by: Judi Tichacek
One particular afternoon, my mother decided she wanted to see the Best Exotic Marigold Hotel. I eventually found out in the conversation following that itis a movie and not an actual hotel. In spite of being somewhat relieved, going to the movie theater is something my mother loves to do and I do not. But when my mother asks me to do something with her, I cannot really blow her off no matter how much I internally protest. And that is because she is my mother.
The Best Exotic Marigold Hotel isn’t the greatest movie by any means. In fact, when I was looking online for some of the movie’s reviews, several of them stated that the plot was extremely trivial and the only thing that makes the movie is an all-stat British cast. That may very well be, but I thoroughly enjoyed it. The staging and set was amazing; India provides a backdrop that is unique. I am absolutely bewildered how, in this background, you can watch squalor and poverty in one frame and then see romantic architecture, bright colors, and smiling faces in the next. The movie also displayed a monster-sized dichotomy of East and West. Bill Nighy’s character hated how the cuisine made him shit nonstop, but when given the opportunity to eat plain grilled food, he simply refused. Traditional Indian music is the soundtrack throughout, and with all the aforementioned elements combined and working together, you feel like you are there watching these stories unfold. And then there’s the British comedic timing, which just makes everything better.
Despite the successful opening of this movie, it does not make me think that there is a shortage or deficit in entertainment for older folks. To me, it seems rather that higher-quality movies are not made easily available. One good example of this is, again, my own mother. When she heard about The Artist and its premise, she desperately wanted to see it. She was excited because not only was the director Lithuanian (she’s 100% Lugan, too), but also because it was a silent movie; she had not seen any silent movies since she was a very small child. But the closest movie theater that was showing the movie was either downtown or two hours away by expressway.
You have to understand that for my mother (and probably a lot of other older folks), this presents a difficult challenge. Not only does she hate driving downtown, but she hates driving on the expressway more – and it somewhat scares her. She’s always afraid of getting into an accident because NO ONE in Chicago believes in the speed limit. I, on the other hand, take my chances; when 500 Days of Summer was playing at some obscure theater about an hour away, I had no problem driving there.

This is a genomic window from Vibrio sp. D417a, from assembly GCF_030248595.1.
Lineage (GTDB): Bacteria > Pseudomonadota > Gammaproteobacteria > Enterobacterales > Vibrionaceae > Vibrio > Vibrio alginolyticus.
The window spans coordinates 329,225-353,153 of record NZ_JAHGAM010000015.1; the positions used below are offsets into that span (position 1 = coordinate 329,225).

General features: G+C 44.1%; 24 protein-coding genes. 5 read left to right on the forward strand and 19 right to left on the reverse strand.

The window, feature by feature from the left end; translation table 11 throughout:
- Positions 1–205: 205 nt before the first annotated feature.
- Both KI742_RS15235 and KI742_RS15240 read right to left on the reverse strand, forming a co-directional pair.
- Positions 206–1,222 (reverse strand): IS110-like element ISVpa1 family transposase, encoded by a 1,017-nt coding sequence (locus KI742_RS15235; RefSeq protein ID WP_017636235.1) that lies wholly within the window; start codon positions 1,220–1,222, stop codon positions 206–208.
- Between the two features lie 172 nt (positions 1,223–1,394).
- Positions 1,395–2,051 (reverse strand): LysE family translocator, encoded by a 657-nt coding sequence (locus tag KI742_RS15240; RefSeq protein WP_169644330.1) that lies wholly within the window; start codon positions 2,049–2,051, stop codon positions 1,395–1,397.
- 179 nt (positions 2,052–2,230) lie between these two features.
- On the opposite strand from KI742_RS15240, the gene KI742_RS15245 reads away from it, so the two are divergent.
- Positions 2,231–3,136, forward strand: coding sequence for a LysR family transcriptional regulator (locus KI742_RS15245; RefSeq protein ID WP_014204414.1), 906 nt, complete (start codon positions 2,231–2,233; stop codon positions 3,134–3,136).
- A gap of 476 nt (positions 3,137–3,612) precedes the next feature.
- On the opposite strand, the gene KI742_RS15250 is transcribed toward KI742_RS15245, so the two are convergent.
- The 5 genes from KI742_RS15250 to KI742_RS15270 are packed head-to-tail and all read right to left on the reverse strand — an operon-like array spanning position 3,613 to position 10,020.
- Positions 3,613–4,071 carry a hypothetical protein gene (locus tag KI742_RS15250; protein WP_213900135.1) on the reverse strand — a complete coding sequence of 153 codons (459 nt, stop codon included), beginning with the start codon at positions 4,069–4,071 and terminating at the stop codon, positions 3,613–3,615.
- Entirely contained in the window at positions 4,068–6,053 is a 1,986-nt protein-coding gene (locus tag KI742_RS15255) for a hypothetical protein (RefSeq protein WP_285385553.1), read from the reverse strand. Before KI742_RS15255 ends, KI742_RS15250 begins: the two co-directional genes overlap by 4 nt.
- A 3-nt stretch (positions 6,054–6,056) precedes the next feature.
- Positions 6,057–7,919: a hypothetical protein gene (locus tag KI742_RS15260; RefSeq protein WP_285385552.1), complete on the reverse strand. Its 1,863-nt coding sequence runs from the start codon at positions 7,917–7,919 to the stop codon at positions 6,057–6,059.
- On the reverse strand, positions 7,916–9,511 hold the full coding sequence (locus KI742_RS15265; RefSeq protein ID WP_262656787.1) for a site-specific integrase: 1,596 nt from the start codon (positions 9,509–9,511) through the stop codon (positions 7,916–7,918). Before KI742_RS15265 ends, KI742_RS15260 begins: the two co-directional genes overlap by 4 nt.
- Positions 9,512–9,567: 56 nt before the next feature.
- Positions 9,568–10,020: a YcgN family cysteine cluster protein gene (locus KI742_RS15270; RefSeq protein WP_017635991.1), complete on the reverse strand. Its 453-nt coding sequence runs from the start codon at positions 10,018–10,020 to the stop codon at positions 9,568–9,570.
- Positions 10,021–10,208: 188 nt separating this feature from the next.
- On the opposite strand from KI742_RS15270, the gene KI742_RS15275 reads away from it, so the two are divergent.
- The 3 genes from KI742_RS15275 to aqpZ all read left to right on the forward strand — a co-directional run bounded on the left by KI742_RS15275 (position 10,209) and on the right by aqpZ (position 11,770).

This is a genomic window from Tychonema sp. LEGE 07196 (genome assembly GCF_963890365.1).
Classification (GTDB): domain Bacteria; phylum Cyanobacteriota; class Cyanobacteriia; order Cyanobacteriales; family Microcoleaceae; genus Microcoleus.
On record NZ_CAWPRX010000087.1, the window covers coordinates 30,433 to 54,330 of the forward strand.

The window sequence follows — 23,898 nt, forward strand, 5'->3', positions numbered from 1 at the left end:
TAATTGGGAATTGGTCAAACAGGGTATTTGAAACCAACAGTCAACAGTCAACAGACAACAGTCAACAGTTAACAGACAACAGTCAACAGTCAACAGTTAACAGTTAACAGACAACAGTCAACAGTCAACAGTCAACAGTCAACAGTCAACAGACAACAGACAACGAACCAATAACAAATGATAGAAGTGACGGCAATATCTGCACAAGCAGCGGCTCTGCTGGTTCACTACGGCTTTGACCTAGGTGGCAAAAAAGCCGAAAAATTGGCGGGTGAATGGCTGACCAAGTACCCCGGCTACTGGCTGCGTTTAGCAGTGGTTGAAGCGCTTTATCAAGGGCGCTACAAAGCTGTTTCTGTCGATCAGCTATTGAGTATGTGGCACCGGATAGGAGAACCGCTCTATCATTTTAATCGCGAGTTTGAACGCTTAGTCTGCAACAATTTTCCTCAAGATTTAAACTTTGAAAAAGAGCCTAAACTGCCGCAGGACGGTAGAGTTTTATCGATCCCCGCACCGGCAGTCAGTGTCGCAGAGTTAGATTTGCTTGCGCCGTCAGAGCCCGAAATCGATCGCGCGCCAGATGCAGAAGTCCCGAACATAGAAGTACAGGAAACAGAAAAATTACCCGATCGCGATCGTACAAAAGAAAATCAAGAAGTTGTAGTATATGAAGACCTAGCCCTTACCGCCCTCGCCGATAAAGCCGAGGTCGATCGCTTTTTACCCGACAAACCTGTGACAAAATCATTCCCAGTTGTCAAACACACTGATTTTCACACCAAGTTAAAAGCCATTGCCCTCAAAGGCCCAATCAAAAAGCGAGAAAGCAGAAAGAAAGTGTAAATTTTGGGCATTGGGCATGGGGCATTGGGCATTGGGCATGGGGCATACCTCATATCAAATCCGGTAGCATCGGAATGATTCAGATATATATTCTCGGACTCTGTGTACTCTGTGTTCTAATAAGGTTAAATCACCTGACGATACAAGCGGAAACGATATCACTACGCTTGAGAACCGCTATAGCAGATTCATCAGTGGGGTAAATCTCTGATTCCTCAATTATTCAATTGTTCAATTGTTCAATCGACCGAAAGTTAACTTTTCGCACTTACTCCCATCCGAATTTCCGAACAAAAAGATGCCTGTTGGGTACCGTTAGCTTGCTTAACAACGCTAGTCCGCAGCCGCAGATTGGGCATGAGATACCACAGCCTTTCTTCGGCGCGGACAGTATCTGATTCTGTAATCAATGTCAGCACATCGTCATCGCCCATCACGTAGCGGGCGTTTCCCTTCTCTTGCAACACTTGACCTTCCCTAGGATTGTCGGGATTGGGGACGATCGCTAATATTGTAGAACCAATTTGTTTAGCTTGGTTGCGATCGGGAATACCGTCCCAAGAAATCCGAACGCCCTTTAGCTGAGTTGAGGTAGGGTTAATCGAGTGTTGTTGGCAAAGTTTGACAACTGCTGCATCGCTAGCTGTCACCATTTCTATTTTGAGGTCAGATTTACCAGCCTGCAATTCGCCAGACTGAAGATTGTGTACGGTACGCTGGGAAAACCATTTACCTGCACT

But she relies on what’s at the local theater closest to her in the southwest suburbs of Chicago for her movies. Unfortunately, the movies that are showing at this particular theater are not very good at all, and the selections include Rock of Ages, Snow White & the Huntsman, and That’s My Boy. No, thank you! I might be a movie snob, but in my opinion, it’s no wonder The Best Exotic Marigold Hotel is raking up some money at the box office. It seems that the industry is pumping up these so-called blockbusters with digital effects, explosions and whatever else they can muster up because so many of the movies lack any real substance at all. What we really need is a dose of British wit from Maggie Smith and some Builder’s Tea with biscuits.
Cinema should be an experience for us. We should be able to connect to the movie not only through our senses, but also through the characters’ thoughts, feelings, and actions. I am not British (but probably was in a past life), but I observed by the ending credits that I was very similar to many of the characters. I had mistakes that needed to be corrected. I had an unrequited love. I had played it safe through some portion of my own life. I eventually started to wonder which of them I will end up being, and at what age will I drop everything and move to India.
Sure, there are those movies that are more considered to be “guilty pleasures” than actual movies. I really want to see Magic Mike, even if it is just to see Joe Manganiello take his shirt off. And there’s no shame in that. But when I go the theater to watch a movie other than for my hormones, I wanted to be moved. I want my senses to be overwhelmed. I want to be transported elsewhere for at least ninety minutes, because I would rather get involved in someone else’s tumultuous life than worry about my own. It’s just a bit sad that there aren’t more choices for escapism out there. Considering the options available, The Best Exotic Marigold Hotel just sounds better. And just like Jiff, it’s mom-approved.
Judi Tichacek is a nerd at heart. She believes in living life to the fullest and doing basically what scares her. Within the last year, she has spent most of her savings on a trip to Hawaii, has gotten yet another tattoo, has gotten laid off, chopped off almost a foot of her hair, and is now actively considering an entirely new career because she does not want to bartend for the rest of her active adult life. Her hobbies include watching zombie movies and cooking vegetarian fare.